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A collection of transported fragments

or precipitated materials that
accumulate, typically in loose layers
as of sand or mud or Sediment is
composed of loose particles that are
not stuck together. This is the
material that is deposited and later is
made into sedimentary rock. In field
conditions sediments will destroy in
your hands or in the water.
Types of sediments:

• Detrital sediments: is composed of solid

fragments or detritus of preexisting rocks.
• Chemical sediments: forms from previously
dissolved minerals that have either
precipitated from solution in water or been
extracted from water by living organisms
shells, skeleton or organic substance are
deposited when the organism die.
Sedimentary Media

• Sediments are produced by weathering. A number of

media can erode/remove, transport, and deposit
sediments. The different means by which
sediments can be eroded, transported, and deposited
• - runoff by rivers and streams
- wind
- marine/ocean currents and waves
- glaciers
- land sliding
Environments of sedimentation
• Upland Streams: Mountainous streams that have high flow.
Sediments are dominated
by large/coarse sizes; so the rocks that
commonly form include breccias and
conglomerates. Because flow is so rapid, most
sedimentary structures do not form
very well. There may be very poorly developed
bedding/layering, but other features
such as cross-bedding, ripple marks, etc. are not
likely to be present. Colors usually
contain some rusty color because of the
oxidation of Iron.
• Alluvial Fans: Deposits can be dumped along the base
of mountain ranges where valleys are present. The fan-
shaped deposits are known as alluvial fans. The
materials that are present are large/coarse grained
cobbles, gravels, and boulders; so breccias and
conglomerates are common sediments in alluvial fans.
Like mountainous streams, some poorly developed
bedding is present, but other sedimentary
structures are usually absent. Colors usually contain
some rusty color because of the oxidation of Iron.
• River channel environments:
- sediments dominated by sands; so sandstones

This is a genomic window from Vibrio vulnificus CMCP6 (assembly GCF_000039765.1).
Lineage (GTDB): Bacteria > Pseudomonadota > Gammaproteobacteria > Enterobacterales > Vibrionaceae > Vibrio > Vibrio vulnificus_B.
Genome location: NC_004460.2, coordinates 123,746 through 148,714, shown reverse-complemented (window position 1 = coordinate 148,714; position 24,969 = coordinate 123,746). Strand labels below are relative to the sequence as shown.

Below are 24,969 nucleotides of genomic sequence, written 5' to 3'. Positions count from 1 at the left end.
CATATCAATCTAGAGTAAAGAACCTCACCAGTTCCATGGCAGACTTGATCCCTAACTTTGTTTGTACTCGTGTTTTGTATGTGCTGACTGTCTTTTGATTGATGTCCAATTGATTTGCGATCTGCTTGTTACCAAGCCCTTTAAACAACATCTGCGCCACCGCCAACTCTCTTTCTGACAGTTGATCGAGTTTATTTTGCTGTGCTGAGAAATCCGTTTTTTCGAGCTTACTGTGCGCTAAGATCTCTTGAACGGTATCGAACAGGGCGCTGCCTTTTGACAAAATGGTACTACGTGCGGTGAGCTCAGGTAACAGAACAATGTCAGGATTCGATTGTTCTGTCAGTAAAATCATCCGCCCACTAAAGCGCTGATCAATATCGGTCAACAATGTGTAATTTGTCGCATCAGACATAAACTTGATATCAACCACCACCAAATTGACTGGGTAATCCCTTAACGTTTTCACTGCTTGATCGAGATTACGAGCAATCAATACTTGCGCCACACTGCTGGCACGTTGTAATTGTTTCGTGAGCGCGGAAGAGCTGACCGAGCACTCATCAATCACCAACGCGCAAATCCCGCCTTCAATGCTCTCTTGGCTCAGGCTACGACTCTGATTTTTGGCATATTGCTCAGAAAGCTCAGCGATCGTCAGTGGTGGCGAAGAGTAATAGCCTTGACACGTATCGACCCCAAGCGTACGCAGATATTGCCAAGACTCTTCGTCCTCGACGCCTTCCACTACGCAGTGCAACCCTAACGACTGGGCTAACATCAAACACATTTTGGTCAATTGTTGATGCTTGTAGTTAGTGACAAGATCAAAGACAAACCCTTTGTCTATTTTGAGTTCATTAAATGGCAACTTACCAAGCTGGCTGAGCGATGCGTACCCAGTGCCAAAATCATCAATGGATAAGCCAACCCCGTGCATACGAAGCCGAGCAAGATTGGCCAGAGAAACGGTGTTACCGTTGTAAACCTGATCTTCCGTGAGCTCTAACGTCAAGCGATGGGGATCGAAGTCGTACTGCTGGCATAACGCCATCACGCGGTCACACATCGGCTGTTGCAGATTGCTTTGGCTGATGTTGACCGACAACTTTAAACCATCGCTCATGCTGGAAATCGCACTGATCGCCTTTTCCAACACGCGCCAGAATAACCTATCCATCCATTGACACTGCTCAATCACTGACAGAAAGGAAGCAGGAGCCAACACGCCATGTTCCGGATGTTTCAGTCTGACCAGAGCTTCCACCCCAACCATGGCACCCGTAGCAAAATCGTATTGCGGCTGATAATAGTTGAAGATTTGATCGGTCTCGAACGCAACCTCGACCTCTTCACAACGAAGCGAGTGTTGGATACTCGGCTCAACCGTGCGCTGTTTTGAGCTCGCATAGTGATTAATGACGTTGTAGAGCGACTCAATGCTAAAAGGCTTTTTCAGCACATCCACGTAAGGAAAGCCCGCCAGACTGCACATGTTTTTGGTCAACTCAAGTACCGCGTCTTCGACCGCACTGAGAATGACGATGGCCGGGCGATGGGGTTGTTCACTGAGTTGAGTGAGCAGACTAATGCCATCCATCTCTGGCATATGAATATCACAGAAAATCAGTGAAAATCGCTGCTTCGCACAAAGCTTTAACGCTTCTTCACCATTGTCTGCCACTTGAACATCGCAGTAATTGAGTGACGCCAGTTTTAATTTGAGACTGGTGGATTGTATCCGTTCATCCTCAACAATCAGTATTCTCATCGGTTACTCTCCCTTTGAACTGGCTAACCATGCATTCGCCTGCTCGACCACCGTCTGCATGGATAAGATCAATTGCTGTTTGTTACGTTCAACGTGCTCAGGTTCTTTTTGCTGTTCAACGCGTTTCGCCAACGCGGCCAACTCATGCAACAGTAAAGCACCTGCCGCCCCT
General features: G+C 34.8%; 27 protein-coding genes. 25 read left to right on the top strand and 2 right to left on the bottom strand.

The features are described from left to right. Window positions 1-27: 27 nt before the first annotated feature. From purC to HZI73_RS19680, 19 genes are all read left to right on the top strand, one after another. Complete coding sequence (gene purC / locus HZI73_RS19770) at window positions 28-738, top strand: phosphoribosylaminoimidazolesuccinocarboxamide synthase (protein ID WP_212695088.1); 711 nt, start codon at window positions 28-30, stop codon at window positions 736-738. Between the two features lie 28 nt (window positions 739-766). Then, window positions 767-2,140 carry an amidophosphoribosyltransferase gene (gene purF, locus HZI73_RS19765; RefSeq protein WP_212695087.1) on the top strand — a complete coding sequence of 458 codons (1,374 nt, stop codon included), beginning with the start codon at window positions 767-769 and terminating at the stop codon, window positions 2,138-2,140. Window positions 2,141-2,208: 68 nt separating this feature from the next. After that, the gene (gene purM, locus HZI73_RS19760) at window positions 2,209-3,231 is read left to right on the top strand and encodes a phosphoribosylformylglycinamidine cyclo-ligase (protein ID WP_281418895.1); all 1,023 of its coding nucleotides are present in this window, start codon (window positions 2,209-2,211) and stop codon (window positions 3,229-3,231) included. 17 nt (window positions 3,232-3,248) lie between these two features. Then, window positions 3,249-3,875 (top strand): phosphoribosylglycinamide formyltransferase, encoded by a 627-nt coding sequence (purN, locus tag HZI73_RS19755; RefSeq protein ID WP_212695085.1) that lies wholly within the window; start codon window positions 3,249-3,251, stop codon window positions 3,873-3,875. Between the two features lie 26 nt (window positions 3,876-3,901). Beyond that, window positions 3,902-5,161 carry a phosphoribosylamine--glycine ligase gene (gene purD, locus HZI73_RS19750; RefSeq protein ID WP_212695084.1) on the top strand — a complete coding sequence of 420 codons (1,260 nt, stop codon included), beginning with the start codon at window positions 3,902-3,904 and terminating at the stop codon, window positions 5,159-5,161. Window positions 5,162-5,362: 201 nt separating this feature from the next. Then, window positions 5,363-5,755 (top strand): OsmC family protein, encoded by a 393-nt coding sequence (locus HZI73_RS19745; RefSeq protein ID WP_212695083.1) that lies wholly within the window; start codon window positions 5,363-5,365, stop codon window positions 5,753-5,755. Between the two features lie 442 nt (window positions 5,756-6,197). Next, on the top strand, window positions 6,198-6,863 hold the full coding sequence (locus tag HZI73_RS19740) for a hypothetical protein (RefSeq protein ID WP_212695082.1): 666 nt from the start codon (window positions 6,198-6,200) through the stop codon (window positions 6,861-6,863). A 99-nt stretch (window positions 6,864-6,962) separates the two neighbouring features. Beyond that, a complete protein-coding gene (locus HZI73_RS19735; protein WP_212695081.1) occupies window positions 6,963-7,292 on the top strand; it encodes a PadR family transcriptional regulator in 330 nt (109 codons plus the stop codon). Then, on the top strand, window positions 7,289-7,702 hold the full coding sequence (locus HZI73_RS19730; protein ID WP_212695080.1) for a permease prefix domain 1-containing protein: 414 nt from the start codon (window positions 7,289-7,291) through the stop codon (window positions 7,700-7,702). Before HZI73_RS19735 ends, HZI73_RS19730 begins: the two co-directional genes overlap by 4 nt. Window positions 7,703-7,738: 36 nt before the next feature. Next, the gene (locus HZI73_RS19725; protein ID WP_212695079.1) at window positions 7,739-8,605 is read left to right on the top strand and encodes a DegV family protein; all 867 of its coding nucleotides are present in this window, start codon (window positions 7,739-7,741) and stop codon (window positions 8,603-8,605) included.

are the common rock type
- bedding may be very thick = massive but
bedding can range down to layers
that are only a few inches thick
- sedimentary structures present include small
to medium-sized ripple marks and
cross-beds; colors usually contain some
rusty color because of the oxidation
of Iron; fossil casts of tree trunks, roots, and
bark may also be found.
• Floodplain environments:
- sediments dominated by silts and
clays; so siltstones & shales
- sedimentary structures present
include well developed layering, ripple
marks, mudcracks, fossil plant
materials usually in the form of carbonized
remains or impressions; colors
usually range from rusty red to black depending
upon the amount of carbon in
plant remains
• Freshwater Lakes: Lake deposits are much like floodplain deposits because lakes
dominated by very fine/small sediments such as clay. Usually lakes are
quite still
so the layering is very very thin and continuous and not marked by
ripple marks or
many other sedimentary structures. Plant fossils that settle into lakes
are often
whole or complete and very very well preserved. Seasonal die-off of
algae coat
the bottom with carbon residues. During spring and summer months
there is little
die-off; so not much carbon residue is added to the sediments
accumulating at the
bottom of the lake; therefore alternating dark and light layers develop -
- very thin,
but alternating light and dark. Natural fresh water lakes are associated
floodplains and with glaciated landscapes (in this class glaciated
terranes and rocks
are rare in the record; so if a rock is interpreted as being from a lake, it
is most likely
from a lake associated with lowlands and rivers.
• Desert Lakes: Contain thick salt deposits; from time to time
sediment may wash into
a desert basin and separate salt deposits from each
other. The sediments are
likely to have Iron which stains the sediments and often
times the salts a rusty
• Desert Windblown Dunes: Dunes are dominated by sand. Massive
= large scale cross
beds and massive ripples develop from the migration of
dunes as the wind blows.
Again, often times ancient dune deposits are stained a
rusty color.

• Glacial Deposits: not common as sedimentary rocks

• Deltas: Deltas are deposits along coastlines
that have been made by streams entering the
oceans. The Mississippi Delta is a classic
example. Because flow of the rivers that are
forming the delta fluctuate with years and
• Beaches/Nearshore Settings: Beaches and
nearshore shallow marine environments: The
water in active so the finer/smaller materials are
washed offshore leaving sand-sized grains along
the shoreline
• Nearshore Settings: Some nearshore areas are
protected by sandbars or headlands; so they are
quiet environments. Small/fine grained materials
deposit. These quiet nearshore environments are
usually "muddy", and only a few organisms can
tolerate the muddy conditions.
• Deep marine: Conditions are quiet; so very
small/fine grained materials deposit.The
materials may be clays or small powder-sized
pulverized shell fragments; so rocks are
dominated by shales or fine-grained limestones
called micrites. The water may be so deep there
are not fossils. The setting is still so the only
features are usually very very well developed
layers. If fossils are present, they are likely to be
• Reefs: Reefs are organic buildup in the marine
setting. Most have been formed by the
intergrowth of corals, sponges, algae and
other animals such as worms and clams. If
the rock is solid fossils that are whole and
have corals, then the chances are, is that the
rock formed in an ancient reef.
Continental sedimentary rocks

Sand and Sandstone
Evaporate 14%



Oceanic sedimentary rocks

Evaporate 3%
1% Sand and
Silica Sandstone
7% 20%

32% Shale
Abundance of sedimentary rocks